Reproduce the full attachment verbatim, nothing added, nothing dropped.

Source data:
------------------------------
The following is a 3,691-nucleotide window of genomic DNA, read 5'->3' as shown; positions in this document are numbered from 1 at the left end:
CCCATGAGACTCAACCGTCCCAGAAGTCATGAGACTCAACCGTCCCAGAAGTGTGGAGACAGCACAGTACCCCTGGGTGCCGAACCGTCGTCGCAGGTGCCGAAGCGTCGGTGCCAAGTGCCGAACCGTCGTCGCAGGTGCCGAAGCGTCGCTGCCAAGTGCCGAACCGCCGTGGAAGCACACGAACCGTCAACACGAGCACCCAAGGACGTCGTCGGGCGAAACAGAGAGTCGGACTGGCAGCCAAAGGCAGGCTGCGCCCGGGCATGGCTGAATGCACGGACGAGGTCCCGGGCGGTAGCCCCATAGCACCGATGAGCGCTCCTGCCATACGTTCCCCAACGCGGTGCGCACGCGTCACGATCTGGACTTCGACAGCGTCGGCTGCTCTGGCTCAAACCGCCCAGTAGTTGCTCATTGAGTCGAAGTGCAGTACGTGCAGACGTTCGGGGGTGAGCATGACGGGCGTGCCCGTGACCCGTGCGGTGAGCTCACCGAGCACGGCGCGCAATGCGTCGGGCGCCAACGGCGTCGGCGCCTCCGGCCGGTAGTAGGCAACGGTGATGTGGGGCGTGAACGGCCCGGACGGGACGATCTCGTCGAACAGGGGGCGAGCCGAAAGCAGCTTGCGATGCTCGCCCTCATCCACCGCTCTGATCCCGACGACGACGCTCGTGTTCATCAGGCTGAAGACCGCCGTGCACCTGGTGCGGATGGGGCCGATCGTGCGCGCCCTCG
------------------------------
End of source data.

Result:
The following is a 3,691-nucleotide window of genomic DNA, read 5'->3' as shown; positions in this document are numbered from 1 at the left end:
CCCATGAGACTCAACCGTCCCAGAAGTCATGAGACTCAACCGTCCCAGAAGTGTGGAGACAGCACAGTACCCCTGGGTGCCGAACCGTCGTCGCAGGTGCCGAAGCGTCGGTGCCAAGTGCCGAACCGTCGTCGCAGGTGCCGAAGCGTCGCTGCCAAGTGCCGAACCGCCGTGGAAGCACACGAACCGTCAACACGAGCACCCAAGGACGTCGTCGGGCGAAACAGAGAGTCGGACTGGCAGCCAAAGGCAGGCTGCGCCCGGGCATGGCTGAATGCACGGACGAGGTCCCGGGCGGTAGCCCCATAGCACCGATGAGCGCTCCTGCCATACGTTCCCCAACGCGGTGCGCACGCGTCACGATCTGGACTTCGACAGCGTCGGCTGCTCTGGCTCAAACCGCCCAGTAGTTGCTCATTGAGTCGAAGTGCAGTACGTGCAGACGTTCGGGGGTGAGCATGACGGGCGTGCCCGTGACCCGTGCGGTGAGCTCACCGAGCACGGCGCGCAATGCGTCGGGCGCCAACGGCGTCGGCGCCTCCGGCCGGTAGTAGGCAACGGTGATGTGGGGCGTGAACGGCCCGGACGGGACGATCTCGTCGAACAGGGGGCGAGCCGAAAGCAGCTTGCGATGCTCGCCCTCATCCACCGCTCTGATCCCGACGACGACGCTCGTGTTCATCAGGCTGAAGACCGCCGTGCACCTGGTGCGGATGGGGCCGATCGTGCGCGCCCTCG